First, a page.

This is sort of a tricky step. Anselm is asserting that to exist is better than to not exist. This is taken as a first principle, which is a fancy philosophical way of saying Anselm doesn't really know how to back it up. People who are already believers are much more likely to approve of this assertion, because they tend to believe that life and existence themselves are blessings from God. A nonbeliever may be, well...nonplussed.
4. If God were only to exist in human minds, then we could conceive of a greater being - one that exists in reality as well.
You probably see where this is going now. If actually existing beings are greater than beings that only exist in the mind, and we already know God exists in the mind, and we already said that nothing greater than God can exist...oh snap!
5. We cannot be conceiving of something greater than God.
We sure can't, because we agreed to that in step one! Which means...
6. Therefore, God exists.
Boom. See what he did there? God must exist, because if he didn't we could easily imagine a greater, actually existing being. Which is impossible because nothing is greater than God.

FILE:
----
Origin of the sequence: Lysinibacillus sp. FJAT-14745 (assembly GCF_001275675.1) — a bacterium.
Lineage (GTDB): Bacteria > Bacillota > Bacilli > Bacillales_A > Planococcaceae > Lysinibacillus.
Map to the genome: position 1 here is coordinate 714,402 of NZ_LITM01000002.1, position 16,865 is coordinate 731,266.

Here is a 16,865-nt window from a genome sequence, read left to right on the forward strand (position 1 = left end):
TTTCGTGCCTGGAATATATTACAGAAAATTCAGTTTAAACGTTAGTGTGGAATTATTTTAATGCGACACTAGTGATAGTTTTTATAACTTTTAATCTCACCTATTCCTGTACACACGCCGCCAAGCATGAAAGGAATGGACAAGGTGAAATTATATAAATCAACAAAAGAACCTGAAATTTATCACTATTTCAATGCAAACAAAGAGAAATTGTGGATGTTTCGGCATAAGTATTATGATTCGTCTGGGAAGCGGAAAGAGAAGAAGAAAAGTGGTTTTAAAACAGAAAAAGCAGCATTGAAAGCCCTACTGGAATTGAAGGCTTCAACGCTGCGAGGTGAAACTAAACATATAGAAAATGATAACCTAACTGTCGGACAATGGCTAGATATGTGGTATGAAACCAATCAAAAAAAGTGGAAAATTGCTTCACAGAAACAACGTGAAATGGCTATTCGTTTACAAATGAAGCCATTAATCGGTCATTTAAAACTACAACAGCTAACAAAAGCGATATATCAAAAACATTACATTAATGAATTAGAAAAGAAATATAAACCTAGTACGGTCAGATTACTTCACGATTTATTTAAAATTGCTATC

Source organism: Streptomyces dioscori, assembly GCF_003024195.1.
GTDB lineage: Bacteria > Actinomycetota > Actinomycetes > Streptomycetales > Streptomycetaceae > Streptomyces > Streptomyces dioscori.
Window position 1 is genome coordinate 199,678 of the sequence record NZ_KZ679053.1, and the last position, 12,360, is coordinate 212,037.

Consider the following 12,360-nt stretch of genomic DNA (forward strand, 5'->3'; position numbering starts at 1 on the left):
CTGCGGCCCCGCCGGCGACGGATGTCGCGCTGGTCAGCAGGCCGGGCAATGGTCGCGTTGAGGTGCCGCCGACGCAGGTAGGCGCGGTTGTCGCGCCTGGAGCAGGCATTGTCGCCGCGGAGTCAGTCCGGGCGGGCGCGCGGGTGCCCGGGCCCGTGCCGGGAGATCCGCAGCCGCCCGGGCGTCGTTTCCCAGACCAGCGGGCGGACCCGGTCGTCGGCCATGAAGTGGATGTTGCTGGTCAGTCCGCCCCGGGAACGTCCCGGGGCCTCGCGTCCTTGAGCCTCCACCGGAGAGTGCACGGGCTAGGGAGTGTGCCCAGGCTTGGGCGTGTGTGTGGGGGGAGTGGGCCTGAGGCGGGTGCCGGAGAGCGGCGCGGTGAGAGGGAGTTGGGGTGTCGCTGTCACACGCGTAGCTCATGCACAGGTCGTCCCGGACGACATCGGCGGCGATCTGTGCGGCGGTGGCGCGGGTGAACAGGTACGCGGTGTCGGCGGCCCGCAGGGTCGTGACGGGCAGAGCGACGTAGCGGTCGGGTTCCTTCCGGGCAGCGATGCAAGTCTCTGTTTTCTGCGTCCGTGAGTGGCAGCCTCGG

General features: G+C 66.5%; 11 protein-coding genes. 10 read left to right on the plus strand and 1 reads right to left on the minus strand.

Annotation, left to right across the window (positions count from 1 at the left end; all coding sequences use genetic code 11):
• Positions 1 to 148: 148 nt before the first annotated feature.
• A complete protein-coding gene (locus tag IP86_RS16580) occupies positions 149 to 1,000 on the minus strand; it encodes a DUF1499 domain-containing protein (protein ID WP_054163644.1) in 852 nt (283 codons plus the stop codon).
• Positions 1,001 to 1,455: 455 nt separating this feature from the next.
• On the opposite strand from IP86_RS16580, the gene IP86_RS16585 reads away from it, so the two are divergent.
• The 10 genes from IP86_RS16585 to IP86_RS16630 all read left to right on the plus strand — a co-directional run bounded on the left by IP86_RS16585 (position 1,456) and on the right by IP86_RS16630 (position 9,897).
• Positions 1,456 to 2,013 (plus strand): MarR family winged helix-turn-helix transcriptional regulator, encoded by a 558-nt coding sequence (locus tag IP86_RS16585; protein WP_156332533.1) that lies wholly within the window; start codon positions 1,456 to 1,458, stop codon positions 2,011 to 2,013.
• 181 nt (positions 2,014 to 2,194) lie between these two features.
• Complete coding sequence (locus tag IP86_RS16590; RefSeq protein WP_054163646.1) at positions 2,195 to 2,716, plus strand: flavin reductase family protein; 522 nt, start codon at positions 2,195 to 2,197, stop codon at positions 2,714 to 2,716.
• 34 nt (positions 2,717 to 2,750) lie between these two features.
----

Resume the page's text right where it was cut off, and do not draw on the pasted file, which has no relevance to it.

One more time with feeling.
Okay, let's recap that. Basically, Anselm is saying this:
"I can imagine a completely perfect being. Existence is a component of perfection. Therefore, God exists."
That's about as stripped down as it gets. If you're still confused, or just want to hear the ontological argument discussed by much better minds, check out the video below. In this clip, author Bryan Magee interviews British philosopher Anthony Kenny about medieval philosophy. The discussion of Anselm's argument begins at 5:50. (Note: the full playlist of this entire series of Magee interviews can be found here.)
An island than which no greater can be conceived.
I said this was a topic of lively debate, didn't I? So, on to the criticism. Anselm's argument drew immediate fire from one of his own contemporaries, a Benedictine monk called Gaunilo of Marmoutiers. All Gaunilo did was to substitute the word "island" for "God" in Anselm's proof. As in: we can imagine an island than which no greater can be conceived (lush trees, sandy beaches, the works). This island would be greater if it actually existed; therefore, the perfect island exists.